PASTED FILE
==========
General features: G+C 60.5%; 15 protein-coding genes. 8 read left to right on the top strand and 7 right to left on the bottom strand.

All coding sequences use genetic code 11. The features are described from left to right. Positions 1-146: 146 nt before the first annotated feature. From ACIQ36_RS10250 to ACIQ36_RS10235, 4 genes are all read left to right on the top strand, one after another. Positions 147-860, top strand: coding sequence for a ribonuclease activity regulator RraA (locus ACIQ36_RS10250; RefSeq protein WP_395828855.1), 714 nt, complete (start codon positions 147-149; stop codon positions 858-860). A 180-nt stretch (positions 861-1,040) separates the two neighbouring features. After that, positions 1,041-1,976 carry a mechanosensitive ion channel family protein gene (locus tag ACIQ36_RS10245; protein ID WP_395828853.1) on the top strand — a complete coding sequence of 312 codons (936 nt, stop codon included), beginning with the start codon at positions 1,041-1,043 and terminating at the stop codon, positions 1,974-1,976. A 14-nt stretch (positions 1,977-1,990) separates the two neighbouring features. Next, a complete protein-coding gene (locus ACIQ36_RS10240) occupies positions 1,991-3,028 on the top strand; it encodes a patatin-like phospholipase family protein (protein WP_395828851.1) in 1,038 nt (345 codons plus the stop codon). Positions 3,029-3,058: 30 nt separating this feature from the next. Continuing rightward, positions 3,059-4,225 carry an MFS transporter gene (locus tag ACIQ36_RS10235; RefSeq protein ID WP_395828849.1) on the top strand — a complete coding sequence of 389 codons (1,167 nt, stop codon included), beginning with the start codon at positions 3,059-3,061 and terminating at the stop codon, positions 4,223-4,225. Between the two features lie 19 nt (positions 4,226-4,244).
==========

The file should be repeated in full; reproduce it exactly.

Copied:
General features: G+C 60.5%; 15 protein-coding genes. 8 read left to right on the top strand and 7 right to left on the bottom strand.

All coding sequences use genetic code 11. The features are described from left to right. Positions 1-146: 146 nt before the first annotated feature. From ACIQ36_RS10250 to ACIQ36_RS10235, 4 genes are all read left to right on the top strand, one after another. Positions 147-860, top strand: coding sequence for a ribonuclease activity regulator RraA (locus ACIQ36_RS10250; RefSeq protein WP_395828855.1), 714 nt, complete (start codon positions 147-149; stop codon positions 858-860). A 180-nt stretch (positions 861-1,040) separates the two neighbouring features. After that, positions 1,041-1,976 carry a mechanosensitive ion channel family protein gene (locus tag ACIQ36_RS10245; protein ID WP_395828853.1) on the top strand — a complete coding sequence of 312 codons (936 nt, stop codon included), beginning with the start codon at positions 1,041-1,043 and terminating at the stop codon, positions 1,974-1,976. A 14-nt stretch (positions 1,977-1,990) separates the two neighbouring features. Next, a complete protein-coding gene (locus ACIQ36_RS10240) occupies positions 1,991-3,028 on the top strand; it encodes a patatin-like phospholipase family protein (protein WP_395828851.1) in 1,038 nt (345 codons plus the stop codon). Positions 3,029-3,058: 30 nt separating this feature from the next. Continuing rightward, positions 3,059-4,225 carry an MFS transporter gene (locus tag ACIQ36_RS10235; RefSeq protein ID WP_395828849.1) on the top strand — a complete coding sequence of 389 codons (1,167 nt, stop codon included), beginning with the start codon at positions 3,059-3,061 and terminating at the stop codon, positions 4,223-4,225. Between the two features lie 19 nt (positions 4,226-4,244).